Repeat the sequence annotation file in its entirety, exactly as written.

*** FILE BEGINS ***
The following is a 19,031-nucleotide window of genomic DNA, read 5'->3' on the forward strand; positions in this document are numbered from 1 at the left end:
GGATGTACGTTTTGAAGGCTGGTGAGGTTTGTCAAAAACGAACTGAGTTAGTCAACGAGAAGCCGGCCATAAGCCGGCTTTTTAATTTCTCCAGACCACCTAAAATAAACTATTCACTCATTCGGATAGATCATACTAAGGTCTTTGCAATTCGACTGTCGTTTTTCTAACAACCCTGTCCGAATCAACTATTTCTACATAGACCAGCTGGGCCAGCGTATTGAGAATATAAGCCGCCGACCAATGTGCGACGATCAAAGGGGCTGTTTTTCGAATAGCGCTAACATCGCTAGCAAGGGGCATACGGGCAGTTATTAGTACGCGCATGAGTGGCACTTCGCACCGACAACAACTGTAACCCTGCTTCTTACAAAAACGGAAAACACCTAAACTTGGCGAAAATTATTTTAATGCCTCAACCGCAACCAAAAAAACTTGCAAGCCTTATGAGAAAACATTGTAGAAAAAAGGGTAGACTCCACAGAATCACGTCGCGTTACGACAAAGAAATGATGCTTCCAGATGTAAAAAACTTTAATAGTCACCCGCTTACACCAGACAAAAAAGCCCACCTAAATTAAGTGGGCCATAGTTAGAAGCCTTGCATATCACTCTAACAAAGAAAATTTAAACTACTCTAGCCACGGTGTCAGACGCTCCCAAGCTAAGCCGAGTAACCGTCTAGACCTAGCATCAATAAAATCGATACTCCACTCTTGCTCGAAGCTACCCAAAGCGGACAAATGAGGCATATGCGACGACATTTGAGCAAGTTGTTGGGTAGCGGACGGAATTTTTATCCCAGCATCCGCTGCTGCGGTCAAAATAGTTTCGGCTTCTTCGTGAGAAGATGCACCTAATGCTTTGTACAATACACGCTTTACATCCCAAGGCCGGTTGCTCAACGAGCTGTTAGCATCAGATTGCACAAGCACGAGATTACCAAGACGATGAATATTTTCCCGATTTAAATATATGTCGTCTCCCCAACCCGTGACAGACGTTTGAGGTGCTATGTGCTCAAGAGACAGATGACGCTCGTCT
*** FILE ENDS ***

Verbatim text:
The following is a 19,031-nucleotide window of genomic DNA, read 5'->3' on the forward strand; positions in this document are numbered from 1 at the left end:
GGATGTACGTTTTGAAGGCTGGTGAGGTTTGTCAAAAACGAACTGAGTTAGTCAACGAGAAGCCGGCCATAAGCCGGCTTTTTAATTTCTCCAGACCACCTAAAATAAACTATTCACTCATTCGGATAGATCATACTAAGGTCTTTGCAATTCGACTGTCGTTTTTCTAACAACCCTGTCCGAATCAACTATTTCTACATAGACCAGCTGGGCCAGCGTATTGAGAATATAAGCCGCCGACCAATGTGCGACGATCAAAGGGGCTGTTTTTCGAATAGCGCTAACATCGCTAGCAAGGGGCATACGGGCAGTTATTAGTACGCGCATGAGTGGCACTTCGCACCGACAACAACTGTAACCCTGCTTCTTACAAAAACGGAAAACACCTAAACTTGGCGAAAATTATTTTAATGCCTCAACCGCAACCAAAAAAACTTGCAAGCCTTATGAGAAAACATTGTAGAAAAAAGGGTAGACTCCACAGAATCACGTCGCGTTACGACAAAGAAATGATGCTTCCAGATGTAAAAAACTTTAATAGTCACCCGCTTACACCAGACAAAAAAGCCCACCTAAATTAAGTGGGCCATAGTTAGAAGCCTTGCATATCACTCTAACAAAGAAAATTTAAACTACTCTAGCCACGGTGTCAGACGCTCCCAAGCTAAGCCGAGTAACCGTCTAGACCTAGCATCAATAAAATCGATACTCCACTCTTGCTCGAAGCTACCCAAAGCGGACAAATGAGGCATATGCGACGACATTTGAGCAAGTTGTTGGGTAGCGGACGGAATTTTTATCCCAGCATCCGCTGCTGCGGTCAAAATAGTTTCGGCTTCTTCGTGAGAAGATGCACCTAATGCTTTGTACAATACACGCTTTACATCCCAAGGCCGGTTGCTCAACGAGCTGTTAGCATCAGATTGCACAAGCACGAGATTACCAAGACGATGAATATTTTCCCGATTTAAATATATGTCGTCTCCCCAACCCGTGACAGACGTTTGAGGTGCTATGTGCTCAAGAGACAGATGACGCTCGTCT